What the F is: an impeachment
Updated: Jan 19, 2021
If, like everyone outside the United States (and most in it), you have zero understanding of the impeachment process and are seeking a breakdown of both the investigation and trial procedures, look no further. This week, we are focussing on, What the F is an impeachment?
The United States Constitution allows Congress to remove a president before their term concludes if a two-thirds majority of Senators deem that the civil officer in question has committed treason, bribery, or other high crimes and misdemeanours, (note: high crimes and misdemeanours are not defined within the Constitution).
'Impeachment' does not directly refer to the removal of a president. Impeachment is a political charge that can be faced by the President, Vice President, and all civil officers of the United States. Essentially, it refers to the House of Representatives charging a civil officer with a political crime. For a more applicable example, think of the House of Reps acting as the prosecution in a criminal case, who brings a charge of assault against an individual before the court. This does not mean they have been found guilty, but they have been charged with the specific crime and are awaiting a verdict.
Two presidents have been impeached: Andrew Johnson and Bill Clinton, were both acquitted and completed their terms. Richard Nixon resigned in 1974 to avoid being impeached following the Watergate Scandal.
The House of Representatives formally accuses the person being impeached of a specific 'high crime or misdemeanour' as the Constitution states. In this case, Donald Trump is being impeached on grounds of 'incitement of insurrection'.
The next step in the process falls on the Senate, who holds the responsibility of convicting the impeached individual. Once the House of Representatives charges the individual in question with a high crime or misdemeanour, the Senate will vote to convict this person or acquit them.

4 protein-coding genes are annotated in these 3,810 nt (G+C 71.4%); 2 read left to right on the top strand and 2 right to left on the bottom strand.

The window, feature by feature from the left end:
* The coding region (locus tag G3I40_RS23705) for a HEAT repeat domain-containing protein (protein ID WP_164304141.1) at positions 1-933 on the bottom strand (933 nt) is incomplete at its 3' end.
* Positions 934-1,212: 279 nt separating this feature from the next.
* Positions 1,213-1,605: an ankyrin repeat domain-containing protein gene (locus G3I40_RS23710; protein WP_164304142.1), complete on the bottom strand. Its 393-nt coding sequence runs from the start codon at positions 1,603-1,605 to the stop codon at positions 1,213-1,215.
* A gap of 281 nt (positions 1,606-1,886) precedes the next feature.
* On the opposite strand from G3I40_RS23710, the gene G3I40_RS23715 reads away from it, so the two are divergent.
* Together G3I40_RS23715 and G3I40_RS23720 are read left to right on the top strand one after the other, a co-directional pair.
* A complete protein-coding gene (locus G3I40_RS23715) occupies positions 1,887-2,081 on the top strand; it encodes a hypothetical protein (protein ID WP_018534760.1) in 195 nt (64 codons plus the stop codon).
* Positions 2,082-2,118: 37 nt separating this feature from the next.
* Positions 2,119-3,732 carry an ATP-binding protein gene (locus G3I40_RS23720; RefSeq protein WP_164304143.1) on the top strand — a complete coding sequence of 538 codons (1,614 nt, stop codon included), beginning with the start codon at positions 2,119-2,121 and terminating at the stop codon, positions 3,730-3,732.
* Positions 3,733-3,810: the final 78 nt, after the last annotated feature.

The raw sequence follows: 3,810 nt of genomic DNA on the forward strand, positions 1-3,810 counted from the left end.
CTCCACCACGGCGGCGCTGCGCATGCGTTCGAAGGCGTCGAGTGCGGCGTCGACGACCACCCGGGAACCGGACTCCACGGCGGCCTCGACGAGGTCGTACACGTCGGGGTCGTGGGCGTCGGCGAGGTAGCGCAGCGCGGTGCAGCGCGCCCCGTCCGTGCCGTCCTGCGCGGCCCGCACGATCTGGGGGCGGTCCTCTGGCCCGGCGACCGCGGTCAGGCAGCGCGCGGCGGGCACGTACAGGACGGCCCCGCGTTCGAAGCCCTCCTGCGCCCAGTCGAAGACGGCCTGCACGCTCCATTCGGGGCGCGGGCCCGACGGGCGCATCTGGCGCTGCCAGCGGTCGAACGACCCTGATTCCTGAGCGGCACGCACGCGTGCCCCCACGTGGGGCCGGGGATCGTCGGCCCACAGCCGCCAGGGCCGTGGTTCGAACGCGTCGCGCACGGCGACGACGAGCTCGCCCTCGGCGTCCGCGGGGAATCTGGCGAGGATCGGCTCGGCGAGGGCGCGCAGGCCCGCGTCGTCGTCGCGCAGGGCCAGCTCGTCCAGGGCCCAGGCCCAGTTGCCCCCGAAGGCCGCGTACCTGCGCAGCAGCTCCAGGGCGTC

Let's start with the basics.
There are two distinct processes at play. Foremost, the process leading up to impeachment (let's call this: the investigation) and secondly, the process of convicting or acquitting the impeached party (let's call this: the trial). Here are two diagrams explaining the basic outline of each:
The investigation process is completed, as Trump has been officially impeached by the House of Representatives. The cornerstone of the current events is the vote in the Senate, and whether they can acquire a two-thirds majority and convict Donald Trump.
The complex question in this impeachment is obvious: with four days left of Trump's presidential term, when will the Senate vote?
Here is Senate Leader Mitch McConnell's statement:
As highlighted in McConnell's statement, Johnson's trial took 83 days, Clinton's extended 37 days and Trump's first impeachment lasted 21. Thus, it is unlikely to occur prior to the inauguration of Joseph Biden. The timeline will likely be determined by the timing of Nancy Pelosi's delivery of the impeachment article to the Senate.
The coming weeks will be undoubtedly dramatic, and with days until a major change of administration, it is incredibly difficult to foresee the outcome of the vote in the Senate.
To stay up to date and listen to expert perspective on matters of US politics, The New York Times podcast, 'The Daily' is our recommendation.